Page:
How to spot Noctilucent Clouds (An Alternative to Aurora)

This article is going to discuss Noctilucent Clouds and how to spot them. These are literally clouds that shine during astronomical twilight as you can see in the footage at the bottom of the article.

I originally captured this footage using just my mobile phone on a small tripod. Noctilucent clouds can look quite beautiful and have a rarity on par with the Aurora Borealis.

Noctilucent clouds are mainly visible to observers fifty to seventy degrees north or south of the equator. Some people do not consider a Noctilucent Clouds to be an astronomical feature at all.

As Noctilucent Clouds form seventy-six to eighty-five kilometres up they are at a level too high for weather balloons but too low for satellites. So, it is worth observing them if you can like many astronomical objects noctilucent clouds have a season. This is between late May and early August in the northern hemisphere and November to February in the southern hemisphere. This is a great thing to try to spot while setting up your astronomical equipment during the longer summer evenings. Later you should consider observing the summer triangle!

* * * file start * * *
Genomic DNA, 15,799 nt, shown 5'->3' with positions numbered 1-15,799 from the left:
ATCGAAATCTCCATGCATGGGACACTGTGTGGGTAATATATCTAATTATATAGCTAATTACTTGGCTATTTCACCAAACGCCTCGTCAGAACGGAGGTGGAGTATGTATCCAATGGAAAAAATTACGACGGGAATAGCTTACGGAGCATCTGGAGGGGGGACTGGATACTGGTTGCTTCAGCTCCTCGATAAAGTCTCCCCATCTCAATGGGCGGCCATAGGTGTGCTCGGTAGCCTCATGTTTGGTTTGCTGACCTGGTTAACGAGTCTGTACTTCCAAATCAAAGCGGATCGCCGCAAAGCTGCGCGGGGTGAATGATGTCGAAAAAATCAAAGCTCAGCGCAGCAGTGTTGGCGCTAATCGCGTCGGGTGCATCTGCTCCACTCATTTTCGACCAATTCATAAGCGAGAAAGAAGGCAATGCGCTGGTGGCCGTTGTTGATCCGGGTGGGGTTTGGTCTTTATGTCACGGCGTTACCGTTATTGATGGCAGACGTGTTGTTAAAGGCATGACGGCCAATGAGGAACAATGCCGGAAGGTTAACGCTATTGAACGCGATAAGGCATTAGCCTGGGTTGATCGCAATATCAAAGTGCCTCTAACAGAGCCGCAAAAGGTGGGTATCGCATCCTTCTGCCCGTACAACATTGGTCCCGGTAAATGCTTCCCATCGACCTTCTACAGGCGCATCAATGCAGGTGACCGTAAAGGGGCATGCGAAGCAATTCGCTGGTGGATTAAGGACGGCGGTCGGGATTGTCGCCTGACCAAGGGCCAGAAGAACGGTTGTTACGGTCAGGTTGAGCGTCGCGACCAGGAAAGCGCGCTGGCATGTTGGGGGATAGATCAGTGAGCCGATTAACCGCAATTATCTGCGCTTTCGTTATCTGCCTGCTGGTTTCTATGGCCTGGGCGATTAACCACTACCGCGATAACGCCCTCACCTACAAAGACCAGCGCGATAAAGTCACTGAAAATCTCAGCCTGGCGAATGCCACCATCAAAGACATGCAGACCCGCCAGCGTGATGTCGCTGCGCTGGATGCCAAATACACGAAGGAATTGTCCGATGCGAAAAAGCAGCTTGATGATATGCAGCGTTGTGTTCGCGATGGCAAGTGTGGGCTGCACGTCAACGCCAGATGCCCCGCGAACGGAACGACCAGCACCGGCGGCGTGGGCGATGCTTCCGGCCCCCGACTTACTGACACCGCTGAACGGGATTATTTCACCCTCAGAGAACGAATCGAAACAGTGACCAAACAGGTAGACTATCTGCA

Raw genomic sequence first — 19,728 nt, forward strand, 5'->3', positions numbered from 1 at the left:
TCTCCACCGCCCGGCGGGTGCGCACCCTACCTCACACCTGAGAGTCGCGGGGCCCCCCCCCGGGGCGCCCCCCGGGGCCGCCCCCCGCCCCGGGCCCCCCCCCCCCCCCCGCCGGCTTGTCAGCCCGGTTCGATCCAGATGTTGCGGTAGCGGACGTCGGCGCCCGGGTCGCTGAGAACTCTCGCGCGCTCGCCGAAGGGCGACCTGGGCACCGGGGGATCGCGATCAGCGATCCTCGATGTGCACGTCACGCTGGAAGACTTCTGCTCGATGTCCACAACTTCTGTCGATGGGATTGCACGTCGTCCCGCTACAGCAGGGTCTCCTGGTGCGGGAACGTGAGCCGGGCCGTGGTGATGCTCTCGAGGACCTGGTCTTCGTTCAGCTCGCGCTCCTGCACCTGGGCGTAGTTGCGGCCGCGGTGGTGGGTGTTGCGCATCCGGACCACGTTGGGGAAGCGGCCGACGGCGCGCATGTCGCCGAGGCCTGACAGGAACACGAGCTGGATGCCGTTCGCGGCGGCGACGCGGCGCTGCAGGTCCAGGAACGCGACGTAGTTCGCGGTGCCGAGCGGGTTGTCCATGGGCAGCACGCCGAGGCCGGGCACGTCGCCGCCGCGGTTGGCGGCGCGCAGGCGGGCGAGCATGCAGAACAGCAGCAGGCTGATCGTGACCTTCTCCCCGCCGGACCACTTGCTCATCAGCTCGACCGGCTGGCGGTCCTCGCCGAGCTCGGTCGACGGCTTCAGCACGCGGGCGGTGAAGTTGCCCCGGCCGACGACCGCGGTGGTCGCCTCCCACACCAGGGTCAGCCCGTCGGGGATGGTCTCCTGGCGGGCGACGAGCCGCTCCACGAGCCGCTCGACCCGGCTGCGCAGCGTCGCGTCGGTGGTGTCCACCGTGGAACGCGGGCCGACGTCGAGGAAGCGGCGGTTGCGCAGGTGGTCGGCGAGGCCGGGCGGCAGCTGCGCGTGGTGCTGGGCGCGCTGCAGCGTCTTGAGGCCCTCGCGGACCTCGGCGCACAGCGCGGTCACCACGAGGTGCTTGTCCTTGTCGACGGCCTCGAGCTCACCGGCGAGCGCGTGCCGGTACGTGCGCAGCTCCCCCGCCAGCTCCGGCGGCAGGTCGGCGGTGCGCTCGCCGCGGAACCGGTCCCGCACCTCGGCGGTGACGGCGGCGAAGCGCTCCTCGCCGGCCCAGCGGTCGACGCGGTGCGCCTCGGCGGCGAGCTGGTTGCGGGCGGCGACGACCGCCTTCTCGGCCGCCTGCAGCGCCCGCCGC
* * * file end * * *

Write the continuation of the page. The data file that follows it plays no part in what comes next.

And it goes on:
To view Noctilucent Clouds you need to wait until the Sun is six degrees below the horizon usually between an hour and a half to two hours after sunset then look north. Then hopefully if this is one of those evenings where the noctilucent clouds form you will see glowing very faint and tenuous clouds in the sky.

A nice feature about trying to see this noctilucent clouds is you do not need much equipment to see them. A simple pair of binoculars will bring out some nice detail and a DSLR, mirrorless camera with ISO 800 will pick up some good detail.

Or as you can see in the episode below a simple mobile phone camera on night mode can pick up Noctilucent Clouds.

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